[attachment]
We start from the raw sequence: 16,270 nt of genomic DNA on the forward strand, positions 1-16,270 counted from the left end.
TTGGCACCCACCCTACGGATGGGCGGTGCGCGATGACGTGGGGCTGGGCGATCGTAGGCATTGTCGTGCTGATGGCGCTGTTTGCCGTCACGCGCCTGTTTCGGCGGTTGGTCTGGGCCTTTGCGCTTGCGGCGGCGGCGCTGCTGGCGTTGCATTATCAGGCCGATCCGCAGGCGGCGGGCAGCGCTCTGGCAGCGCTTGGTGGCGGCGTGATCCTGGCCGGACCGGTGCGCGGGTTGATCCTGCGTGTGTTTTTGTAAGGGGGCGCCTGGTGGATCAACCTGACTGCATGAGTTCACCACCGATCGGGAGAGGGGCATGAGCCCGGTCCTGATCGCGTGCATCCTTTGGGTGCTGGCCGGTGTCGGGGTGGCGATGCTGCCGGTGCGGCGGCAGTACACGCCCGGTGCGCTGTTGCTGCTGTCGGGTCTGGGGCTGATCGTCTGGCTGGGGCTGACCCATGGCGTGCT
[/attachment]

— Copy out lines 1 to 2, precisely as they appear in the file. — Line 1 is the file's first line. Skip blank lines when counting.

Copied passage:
We start from the raw sequence: 16,270 nt of genomic DNA on the forward strand, positions 1-16,270 counted from the left end.
TTGGCACCCACCCTACGGATGGGCGGTGCGCGATGACGTGGGGCTGGGCGATCGTAGGCATTGTCGTGCTGATGGCGCTGTTTGCCGTCACGCGCCTGTTTCGGCGGTTGGTCTGGGCCTTTGCGCTTGCGGCGGCGGCGCTGCTGGCGTTGCATTATCAGGCCGATCCGCAGGCGGCGGGCAGCGCTCTGGCAGCGCTTGGTGGCGGCGTGATCCTGGCCGGACCGGTGCGCGGGTTGATCCTGCGTGTGTTTTTGTAAGGGGGCGCCTGGTGGATCAACCTGACTGCATGAGTTCACCACCGATCGGGAGAGGGGCATGAGCCCGGTCCTGATCGCGTGCATCCTTTGGGTGCTGGCCGGTGTCGGGGTGGCGATGCTGCCGGTGCGGCGGCAGTACACGCCCGGTGCGCTGTTGCTGCTGTCGGGTCTGGGGCTGATCGTCTGGCTGGGGCTGACCCATGGCGTGCT